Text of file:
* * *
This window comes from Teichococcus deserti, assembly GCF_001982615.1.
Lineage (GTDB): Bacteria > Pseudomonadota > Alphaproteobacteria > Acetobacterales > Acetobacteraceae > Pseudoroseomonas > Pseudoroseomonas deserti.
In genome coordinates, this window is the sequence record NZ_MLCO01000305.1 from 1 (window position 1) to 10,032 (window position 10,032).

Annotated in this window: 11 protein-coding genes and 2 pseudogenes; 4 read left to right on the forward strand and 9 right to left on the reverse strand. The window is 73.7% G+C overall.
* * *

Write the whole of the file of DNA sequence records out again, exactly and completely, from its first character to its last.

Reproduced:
This window comes from Teichococcus deserti, assembly GCF_001982615.1.
Lineage (GTDB): Bacteria > Pseudomonadota > Alphaproteobacteria > Acetobacterales > Acetobacteraceae > Pseudoroseomonas > Pseudoroseomonas deserti.
In genome coordinates, this window is the sequence record NZ_MLCO01000305.1 from 1 (window position 1) to 10,032 (window position 10,032).

Annotated in this window: 11 protein-coding genes and 2 pseudogenes; 4 read left to right on the forward strand and 9 right to left on the reverse strand. The window is 73.7% G+C overall.